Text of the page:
The only criticism I have of this book is that it reads a little more like “This is what he did” as opposed to Wolf Hall which was more “This is who he is” and as a result, I did not ever find myself moved to tears as I was with Wolf Hall. However, this is a tiny quibble. I still devoured it with relish and loved every minute spent in the company of this clever, wise, worldly man. And Mantel suggests something at the very end that, as with Wolf Hall, makes me hope with every fiber of my being that she will continue to explore his life with a third novel in this series.
This is the text of my review of Bring Up The Bodies by Hilary Mantel, posted today on Goodreads.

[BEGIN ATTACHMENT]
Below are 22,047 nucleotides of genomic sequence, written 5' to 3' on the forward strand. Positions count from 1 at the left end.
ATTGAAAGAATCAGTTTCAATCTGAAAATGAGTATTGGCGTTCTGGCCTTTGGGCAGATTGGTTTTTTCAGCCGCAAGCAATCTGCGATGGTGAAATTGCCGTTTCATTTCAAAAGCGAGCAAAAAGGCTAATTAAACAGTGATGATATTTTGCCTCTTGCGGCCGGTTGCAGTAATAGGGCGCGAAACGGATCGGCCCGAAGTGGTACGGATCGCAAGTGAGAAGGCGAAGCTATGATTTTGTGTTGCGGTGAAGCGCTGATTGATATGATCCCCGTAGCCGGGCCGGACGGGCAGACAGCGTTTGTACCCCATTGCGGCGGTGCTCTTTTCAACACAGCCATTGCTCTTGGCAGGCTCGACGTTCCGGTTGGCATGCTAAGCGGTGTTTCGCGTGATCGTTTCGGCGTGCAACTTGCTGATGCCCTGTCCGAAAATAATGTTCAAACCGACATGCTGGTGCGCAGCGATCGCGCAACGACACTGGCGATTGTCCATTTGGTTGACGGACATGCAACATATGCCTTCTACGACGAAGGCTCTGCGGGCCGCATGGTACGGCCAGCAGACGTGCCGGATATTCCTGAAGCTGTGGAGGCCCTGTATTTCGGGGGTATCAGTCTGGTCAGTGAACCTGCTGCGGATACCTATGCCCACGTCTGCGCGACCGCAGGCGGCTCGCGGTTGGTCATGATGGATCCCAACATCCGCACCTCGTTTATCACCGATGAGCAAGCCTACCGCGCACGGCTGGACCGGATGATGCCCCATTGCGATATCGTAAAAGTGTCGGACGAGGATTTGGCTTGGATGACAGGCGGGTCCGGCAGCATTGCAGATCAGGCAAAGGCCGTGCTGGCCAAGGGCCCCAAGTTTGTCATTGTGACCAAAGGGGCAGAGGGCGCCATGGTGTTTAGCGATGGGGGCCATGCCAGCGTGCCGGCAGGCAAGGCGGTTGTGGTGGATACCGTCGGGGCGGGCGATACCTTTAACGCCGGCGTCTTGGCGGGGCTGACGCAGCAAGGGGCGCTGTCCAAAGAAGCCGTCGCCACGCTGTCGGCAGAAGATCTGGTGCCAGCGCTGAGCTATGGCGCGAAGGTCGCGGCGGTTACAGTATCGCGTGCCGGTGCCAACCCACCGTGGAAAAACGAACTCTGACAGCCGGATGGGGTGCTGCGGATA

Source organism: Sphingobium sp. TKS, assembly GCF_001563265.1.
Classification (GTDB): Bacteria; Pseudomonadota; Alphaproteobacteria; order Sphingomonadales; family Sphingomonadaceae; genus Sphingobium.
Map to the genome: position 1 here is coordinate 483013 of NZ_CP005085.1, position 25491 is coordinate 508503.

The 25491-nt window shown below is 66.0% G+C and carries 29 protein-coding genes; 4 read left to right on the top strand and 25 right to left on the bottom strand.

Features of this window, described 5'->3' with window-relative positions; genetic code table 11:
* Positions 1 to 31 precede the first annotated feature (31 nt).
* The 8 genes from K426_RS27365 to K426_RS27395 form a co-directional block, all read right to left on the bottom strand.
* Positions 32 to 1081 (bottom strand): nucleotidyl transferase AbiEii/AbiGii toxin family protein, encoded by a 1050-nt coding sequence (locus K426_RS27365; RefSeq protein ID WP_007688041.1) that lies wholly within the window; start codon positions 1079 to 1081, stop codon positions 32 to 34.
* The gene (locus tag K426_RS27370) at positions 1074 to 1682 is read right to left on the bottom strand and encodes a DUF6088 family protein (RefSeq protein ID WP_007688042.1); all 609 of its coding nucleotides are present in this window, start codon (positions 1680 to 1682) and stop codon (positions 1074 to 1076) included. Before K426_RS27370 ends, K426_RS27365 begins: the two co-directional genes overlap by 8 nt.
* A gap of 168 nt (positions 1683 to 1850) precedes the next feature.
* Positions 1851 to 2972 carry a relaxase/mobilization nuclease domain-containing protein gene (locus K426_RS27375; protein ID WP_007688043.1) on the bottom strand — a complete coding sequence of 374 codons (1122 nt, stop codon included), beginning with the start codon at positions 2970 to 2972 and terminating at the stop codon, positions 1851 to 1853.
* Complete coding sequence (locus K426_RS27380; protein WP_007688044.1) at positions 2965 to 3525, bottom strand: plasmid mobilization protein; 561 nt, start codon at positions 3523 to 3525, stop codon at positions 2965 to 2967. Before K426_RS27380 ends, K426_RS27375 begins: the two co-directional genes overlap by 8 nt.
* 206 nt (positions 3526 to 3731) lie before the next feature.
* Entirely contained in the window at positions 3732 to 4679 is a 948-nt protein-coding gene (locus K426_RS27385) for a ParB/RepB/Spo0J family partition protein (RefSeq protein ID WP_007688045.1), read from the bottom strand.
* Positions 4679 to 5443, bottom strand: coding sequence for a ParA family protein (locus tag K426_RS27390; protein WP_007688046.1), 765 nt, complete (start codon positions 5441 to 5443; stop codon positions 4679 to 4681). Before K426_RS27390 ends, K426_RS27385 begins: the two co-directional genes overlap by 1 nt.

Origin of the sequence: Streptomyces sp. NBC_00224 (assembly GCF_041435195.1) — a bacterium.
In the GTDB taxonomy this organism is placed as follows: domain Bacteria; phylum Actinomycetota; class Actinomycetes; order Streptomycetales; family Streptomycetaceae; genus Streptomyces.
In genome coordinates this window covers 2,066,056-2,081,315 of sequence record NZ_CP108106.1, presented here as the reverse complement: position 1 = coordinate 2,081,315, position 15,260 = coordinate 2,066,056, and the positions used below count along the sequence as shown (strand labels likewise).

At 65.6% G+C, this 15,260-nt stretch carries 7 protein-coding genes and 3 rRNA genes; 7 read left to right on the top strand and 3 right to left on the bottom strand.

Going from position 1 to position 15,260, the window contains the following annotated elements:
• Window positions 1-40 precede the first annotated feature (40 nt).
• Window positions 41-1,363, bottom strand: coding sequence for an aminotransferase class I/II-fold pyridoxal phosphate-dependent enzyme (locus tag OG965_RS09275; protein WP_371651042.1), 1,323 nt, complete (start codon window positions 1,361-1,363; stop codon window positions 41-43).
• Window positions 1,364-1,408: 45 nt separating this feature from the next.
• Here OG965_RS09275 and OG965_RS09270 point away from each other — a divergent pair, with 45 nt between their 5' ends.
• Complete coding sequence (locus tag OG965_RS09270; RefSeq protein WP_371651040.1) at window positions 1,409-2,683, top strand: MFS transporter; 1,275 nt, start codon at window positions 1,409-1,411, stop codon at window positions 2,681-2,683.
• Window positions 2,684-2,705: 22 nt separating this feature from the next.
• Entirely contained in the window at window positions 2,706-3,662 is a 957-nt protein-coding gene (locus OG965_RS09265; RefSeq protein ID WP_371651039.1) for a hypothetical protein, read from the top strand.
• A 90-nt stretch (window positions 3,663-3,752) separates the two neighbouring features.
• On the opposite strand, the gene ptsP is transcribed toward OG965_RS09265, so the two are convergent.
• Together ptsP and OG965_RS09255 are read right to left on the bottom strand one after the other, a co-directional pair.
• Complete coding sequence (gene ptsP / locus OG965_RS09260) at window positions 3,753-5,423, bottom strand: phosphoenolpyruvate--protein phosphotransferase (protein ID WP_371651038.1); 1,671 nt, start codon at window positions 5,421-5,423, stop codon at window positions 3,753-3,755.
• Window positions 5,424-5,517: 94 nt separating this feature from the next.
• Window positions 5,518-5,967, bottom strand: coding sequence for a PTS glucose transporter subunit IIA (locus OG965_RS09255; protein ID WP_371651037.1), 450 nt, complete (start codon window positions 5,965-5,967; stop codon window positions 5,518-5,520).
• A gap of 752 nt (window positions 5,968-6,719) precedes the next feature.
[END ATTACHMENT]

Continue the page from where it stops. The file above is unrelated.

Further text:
With this book, Mantel has added new colors to her brilliant portrait of Thomas Cromwell, Henry VIII’s mastermind counsellor. More narrow in scope than its predecessor, Wolf Hall, Bring Up The Bodies focuses on the downfall of Anne Boleyn and her supporters and offers a possible explanation for Cromwell’s active role — perhaps one might call it zeal — in the process. It is an explanation that is certainly plausible and consistent with the character of the man we have come to know through Mantel’s gifted narration; a man who will serve his king above all else, but is not averse to making things come out as he sees fit at the same time. Cromwell’s awareness of his own danger in Henry’s court is both prescient (because we, from our perspective in history, know what is going to happen to him) and realistic (because he knows what is likely to happen to men like him), and the tension between these two emotional realities is part of the joy of experiencing these novels.